The participants were asked about feelings of depression, irritability, grouchiness and ability to concentrate and were also asked if they had been hit, called names, shunned or sent negative message via the internet or through their mobile phone and they were also asked if they had done any of these things to someone else.
The team found that cyber victims were more likely to feel isolation or helplessness at the time of the attack which may be related to the fact they may not be able to see or identify their bully.
Bullies who go down the physical and verbal route are more often than not depressed themselves, but researchers found that cyber bully victims reported significantly higher levels of depression than frequent bullies.
Only last year the same team of researchers revealed alarming figures related to bullying, with 20 per cent of all U.S adolescents in schools having been bullied physically at least once in the last two months. In addition to this 51 per cent were bullied socially by being excluded and 13.6 per cent were bullied electronically.
Parents and teachers must realise that cyber bullying is just as harmful and distressing to children and teenagers as physical bullying and in many cases can go unnoticed for a longer period of time. This is a very difficult situation for parents and schools as text messages and internet usage is very difficult to monitor without making your child feeling like you are invading their privacy.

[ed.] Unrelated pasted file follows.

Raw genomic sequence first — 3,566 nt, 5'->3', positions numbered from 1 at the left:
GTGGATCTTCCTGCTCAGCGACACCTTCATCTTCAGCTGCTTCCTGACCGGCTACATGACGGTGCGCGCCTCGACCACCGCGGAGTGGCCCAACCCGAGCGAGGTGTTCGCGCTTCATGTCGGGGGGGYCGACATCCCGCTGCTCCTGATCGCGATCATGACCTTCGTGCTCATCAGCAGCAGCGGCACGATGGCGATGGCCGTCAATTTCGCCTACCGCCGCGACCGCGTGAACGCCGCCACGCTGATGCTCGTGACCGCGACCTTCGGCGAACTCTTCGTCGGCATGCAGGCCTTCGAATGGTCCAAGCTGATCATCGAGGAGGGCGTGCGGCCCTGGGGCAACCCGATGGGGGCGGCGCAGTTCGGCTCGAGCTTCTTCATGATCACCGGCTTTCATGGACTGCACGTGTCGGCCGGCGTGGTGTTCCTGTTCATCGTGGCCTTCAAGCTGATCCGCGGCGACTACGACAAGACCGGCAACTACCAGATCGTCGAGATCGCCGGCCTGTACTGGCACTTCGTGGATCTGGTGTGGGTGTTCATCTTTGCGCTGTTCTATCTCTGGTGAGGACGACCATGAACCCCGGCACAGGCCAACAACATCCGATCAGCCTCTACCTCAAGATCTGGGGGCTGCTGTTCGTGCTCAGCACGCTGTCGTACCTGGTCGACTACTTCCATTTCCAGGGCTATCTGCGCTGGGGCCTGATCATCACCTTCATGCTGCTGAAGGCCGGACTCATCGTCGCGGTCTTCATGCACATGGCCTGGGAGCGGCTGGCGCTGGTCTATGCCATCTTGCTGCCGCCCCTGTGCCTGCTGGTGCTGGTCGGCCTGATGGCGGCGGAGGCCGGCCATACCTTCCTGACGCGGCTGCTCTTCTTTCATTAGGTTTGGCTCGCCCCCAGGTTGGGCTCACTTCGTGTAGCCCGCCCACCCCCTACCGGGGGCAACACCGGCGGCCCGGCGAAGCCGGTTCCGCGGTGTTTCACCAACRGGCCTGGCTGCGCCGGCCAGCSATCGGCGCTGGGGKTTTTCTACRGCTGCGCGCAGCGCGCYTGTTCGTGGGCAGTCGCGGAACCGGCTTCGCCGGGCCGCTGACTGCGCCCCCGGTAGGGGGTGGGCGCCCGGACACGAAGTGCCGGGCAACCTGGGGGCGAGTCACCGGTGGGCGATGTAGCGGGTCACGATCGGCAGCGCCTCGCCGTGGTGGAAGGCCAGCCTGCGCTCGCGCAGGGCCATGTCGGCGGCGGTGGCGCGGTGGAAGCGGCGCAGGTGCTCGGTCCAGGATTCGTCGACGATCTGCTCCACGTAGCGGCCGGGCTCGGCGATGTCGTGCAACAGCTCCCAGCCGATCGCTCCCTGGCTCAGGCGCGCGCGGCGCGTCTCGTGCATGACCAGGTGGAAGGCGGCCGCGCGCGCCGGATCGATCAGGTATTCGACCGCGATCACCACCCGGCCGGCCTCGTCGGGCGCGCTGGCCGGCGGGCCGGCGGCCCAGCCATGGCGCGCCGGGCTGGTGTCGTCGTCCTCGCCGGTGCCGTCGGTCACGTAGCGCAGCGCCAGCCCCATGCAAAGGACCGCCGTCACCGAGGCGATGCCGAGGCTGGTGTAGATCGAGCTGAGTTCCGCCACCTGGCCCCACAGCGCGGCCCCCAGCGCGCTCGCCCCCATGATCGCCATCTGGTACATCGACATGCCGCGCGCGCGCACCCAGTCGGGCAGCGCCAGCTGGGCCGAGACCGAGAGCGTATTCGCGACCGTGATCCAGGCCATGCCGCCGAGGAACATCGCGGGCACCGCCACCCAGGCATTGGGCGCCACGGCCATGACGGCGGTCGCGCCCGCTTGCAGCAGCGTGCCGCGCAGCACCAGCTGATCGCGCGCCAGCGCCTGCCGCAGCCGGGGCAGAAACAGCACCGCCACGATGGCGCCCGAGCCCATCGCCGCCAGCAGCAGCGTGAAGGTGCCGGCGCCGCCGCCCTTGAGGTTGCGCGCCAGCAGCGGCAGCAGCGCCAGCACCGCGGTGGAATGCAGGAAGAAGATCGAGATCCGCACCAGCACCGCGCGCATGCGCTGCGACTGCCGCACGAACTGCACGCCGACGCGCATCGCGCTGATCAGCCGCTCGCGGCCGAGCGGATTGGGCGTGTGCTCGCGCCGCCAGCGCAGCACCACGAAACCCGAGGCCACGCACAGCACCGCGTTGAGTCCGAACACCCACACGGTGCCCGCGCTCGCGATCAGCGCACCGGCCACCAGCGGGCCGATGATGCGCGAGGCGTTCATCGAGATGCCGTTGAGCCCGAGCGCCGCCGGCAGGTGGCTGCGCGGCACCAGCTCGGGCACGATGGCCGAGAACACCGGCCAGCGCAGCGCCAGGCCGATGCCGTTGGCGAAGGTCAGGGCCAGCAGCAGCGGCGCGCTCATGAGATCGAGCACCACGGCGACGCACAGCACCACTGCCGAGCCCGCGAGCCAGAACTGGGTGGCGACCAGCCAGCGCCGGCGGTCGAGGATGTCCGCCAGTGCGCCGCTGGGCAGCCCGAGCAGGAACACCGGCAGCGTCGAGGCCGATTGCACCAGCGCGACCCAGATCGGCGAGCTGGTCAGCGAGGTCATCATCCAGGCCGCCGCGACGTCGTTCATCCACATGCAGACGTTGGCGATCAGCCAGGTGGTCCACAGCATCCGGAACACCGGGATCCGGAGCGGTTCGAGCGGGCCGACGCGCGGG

If you’re child has reached an age where they are showing more of an interest in technology and they spend a lot of time submerged in texting or on the computer then it is really worth taking extra notice of their behaviour. If there are any signs of withdrawal, resistance to socialising with friends and you generally feel as though something is not right then you’ve probably hit the nail on the head.
Try and encourage them to open up to you and reassure them that cyber bullying is just as serious an issue as physical and should be tackled before it grows and other symptoms such as depression begin to develop. If the situation has already reached a stage where depression and anxiety are setting in then encouraging a visit to a counsellor where your child will be able to talk and vent to a professional in complete confidence is a great idea. Though we all like to think our children will come to us, it is always good to leave the door open to other options.